The study took place in 18 preschools in Tallahassee, Florida, and 30 preschools in Los Angeles, California. The majority of the preschools (77%) were Head Start programs
Eighteen preschools from Tallahassee, Florida, and 30 preschools from Los Angeles, California, were randomly assigned to a Literacy Express workshop group, a Literacy Express workshop plus mentoring group, or a control condition. This resulted in 15 preschools in each of the two Literacy Express groups and 18 preschools in the control group. The study began with 808 preschool children ranging in age from 36 to 69 months (mean age = 50.63 months). At posttest, 722 children remained in the sample and ranged in age from 36 to 69 months (mean age = 50.71 months). The sample included 55.7% African-American children, 35.2% Latino/Hispanic children, 7.9% Caucasian children, and 1.1% children of other races and ethnicities. Forty-nine percent of the children were female; 52% of the children in the California sites and 1% of the children in the Florida sites were
Spanish-speaking English language learners. All children were considered at risk for academic difficulties as determined by pretest scores on a measure of cognitive performance.
Preschools in the intervention group participated in a Literacy Express plus professional development via workshops group (“workshop group”) or a Literacy Express plus
professional development via workshops and mentoring group (“mentoring group”). Literacy Express is a preschool literacy-focused curriculum that is intended to promote
children’s emergent literacy skills. The curriculum used in this study (an earlier version) was structured around 11 thematic units (with games and activities in each unit) that
were sequenced in order of complexity. In the earlier and the current versions of this curriculum, each unit includes children’s books that address theme-relevant vocabulary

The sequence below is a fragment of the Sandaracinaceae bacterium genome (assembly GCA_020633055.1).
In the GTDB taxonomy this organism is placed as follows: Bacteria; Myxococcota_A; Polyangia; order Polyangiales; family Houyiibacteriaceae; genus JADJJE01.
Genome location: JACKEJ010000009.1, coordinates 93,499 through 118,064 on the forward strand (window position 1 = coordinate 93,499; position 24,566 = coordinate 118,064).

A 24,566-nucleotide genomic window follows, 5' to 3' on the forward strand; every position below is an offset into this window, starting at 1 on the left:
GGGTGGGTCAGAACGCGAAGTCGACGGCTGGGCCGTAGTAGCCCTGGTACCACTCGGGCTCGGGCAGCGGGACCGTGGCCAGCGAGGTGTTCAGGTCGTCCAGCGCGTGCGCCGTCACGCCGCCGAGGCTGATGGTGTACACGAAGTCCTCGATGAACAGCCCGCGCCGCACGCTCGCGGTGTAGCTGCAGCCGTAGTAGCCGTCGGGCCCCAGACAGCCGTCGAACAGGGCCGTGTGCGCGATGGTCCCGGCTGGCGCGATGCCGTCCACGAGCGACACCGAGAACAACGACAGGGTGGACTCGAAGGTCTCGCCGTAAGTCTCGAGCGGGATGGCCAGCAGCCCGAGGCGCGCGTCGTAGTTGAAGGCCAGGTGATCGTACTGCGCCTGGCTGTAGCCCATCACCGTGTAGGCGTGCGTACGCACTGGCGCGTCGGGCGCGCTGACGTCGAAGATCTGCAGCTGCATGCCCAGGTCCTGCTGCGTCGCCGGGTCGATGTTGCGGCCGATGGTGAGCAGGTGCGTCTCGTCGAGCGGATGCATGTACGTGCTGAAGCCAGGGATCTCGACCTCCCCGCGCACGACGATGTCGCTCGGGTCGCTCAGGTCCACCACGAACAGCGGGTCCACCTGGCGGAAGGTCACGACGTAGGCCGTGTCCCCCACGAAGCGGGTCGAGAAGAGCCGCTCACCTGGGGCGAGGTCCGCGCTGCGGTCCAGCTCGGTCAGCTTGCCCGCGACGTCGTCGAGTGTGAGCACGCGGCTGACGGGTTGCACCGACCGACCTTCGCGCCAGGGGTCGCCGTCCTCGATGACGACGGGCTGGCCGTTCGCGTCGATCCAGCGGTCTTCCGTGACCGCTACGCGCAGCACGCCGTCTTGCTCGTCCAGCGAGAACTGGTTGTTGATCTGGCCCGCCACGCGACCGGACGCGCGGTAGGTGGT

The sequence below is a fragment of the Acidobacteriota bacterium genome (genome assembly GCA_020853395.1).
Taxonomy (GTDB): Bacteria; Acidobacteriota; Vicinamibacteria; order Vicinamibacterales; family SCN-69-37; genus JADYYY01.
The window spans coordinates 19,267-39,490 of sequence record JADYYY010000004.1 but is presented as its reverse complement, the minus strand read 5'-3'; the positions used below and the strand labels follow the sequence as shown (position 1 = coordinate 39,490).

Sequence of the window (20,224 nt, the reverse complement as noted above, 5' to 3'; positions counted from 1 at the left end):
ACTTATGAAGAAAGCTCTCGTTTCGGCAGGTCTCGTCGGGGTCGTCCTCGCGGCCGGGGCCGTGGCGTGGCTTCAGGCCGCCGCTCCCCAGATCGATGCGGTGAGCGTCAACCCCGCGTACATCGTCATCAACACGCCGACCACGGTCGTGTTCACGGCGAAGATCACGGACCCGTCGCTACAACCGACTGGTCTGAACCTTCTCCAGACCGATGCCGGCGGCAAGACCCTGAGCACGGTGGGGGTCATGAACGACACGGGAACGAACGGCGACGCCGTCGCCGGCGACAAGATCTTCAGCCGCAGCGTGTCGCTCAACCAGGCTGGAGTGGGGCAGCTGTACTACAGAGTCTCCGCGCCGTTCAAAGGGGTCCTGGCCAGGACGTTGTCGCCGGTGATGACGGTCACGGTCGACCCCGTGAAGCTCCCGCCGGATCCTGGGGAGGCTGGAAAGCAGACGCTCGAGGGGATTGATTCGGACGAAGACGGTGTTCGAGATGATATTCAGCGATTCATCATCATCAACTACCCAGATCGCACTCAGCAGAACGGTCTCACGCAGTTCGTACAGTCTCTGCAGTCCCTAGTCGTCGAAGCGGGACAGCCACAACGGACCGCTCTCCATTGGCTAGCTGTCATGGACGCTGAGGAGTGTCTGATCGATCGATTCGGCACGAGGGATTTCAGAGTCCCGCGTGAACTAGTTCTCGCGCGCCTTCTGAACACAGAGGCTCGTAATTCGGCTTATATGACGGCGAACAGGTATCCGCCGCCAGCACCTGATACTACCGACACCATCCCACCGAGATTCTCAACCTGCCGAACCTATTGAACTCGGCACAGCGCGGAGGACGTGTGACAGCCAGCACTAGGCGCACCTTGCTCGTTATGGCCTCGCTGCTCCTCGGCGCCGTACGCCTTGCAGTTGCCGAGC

for small- and large-group reading activities. Each thematic unit includes small-group activities that provide children with the opportunity to attend to and practice skills
related to oral language, phonological sensitivity, and print awareness and to receive individual feedback. Small-group activities are conducted three or four times a week.
The curriculum provides guidance to teachers on grouping children who are progressing at similar rates. Large-group and extension activities provide opportunities for children
to use new skills. The workshop group teachers participated in two-day workshops at the beginning of the school year and three half-day workshops during the school year.
The mentoring group teachers participated in the same workshops and received regular classroom visits by a trained project mentor.
Classrooms in the business-as-usual comparison group participated in the preschool’s standard curriculum, which in most cases was High/Scope or Creative Curriculum®
The primary outcome domains assessed were children’s oral language, print knowledge, phonological processing, and cognition, all of which were assessed with standardized
measures. Oral language was assessed with the Expressive Communication subtest from the Preschool Language Scales–IV (PLS-IV). Print knowledge was assessed with
the Print Knowledge subtest from the Preschool Comprehensive Test of Phonological and Print Processing (Pre-CTOPPP). Phonological processing was assessed with the
Blending and Elision subtests from the Pre-CTOPPP. Cognition was assessed with three subtests from the Pre-CTOPPP: Non-Word Repetition, Word Span, and Rapid Object
Naming. Pretesting was done in fall of the preschool year, and posttesting was done in spring of the preschool year. Trained research staff administered all assessments in a
quasi-random order at pretest and posttest. All assessments were conducted with all children in English. Research staff also observed the study classrooms for three hours
twice a year to determine implementation fidelity and to administer two general measures of classroom language and literacy, but these measures are not discussed further in
this WWC intervention report. For a more detailed description of the outcome measures, see Appendices A2.1–A2.5.
Support for implementation
The research staff provided all materials and training for the Literacy Express intervention groups. Classroom teachers and aides attended a two-day curriculum-specific professional development workshop at the start of the school year, as well as three half-day curriculum-specific professional development workshops throughout the school year. In all workshops, staff participated in both teacher-directed and hands-on components. Classroom staff in the mentoring group received regular classroom visits throughout the school year from trained project teacher-mentors in addition to the professional development activities.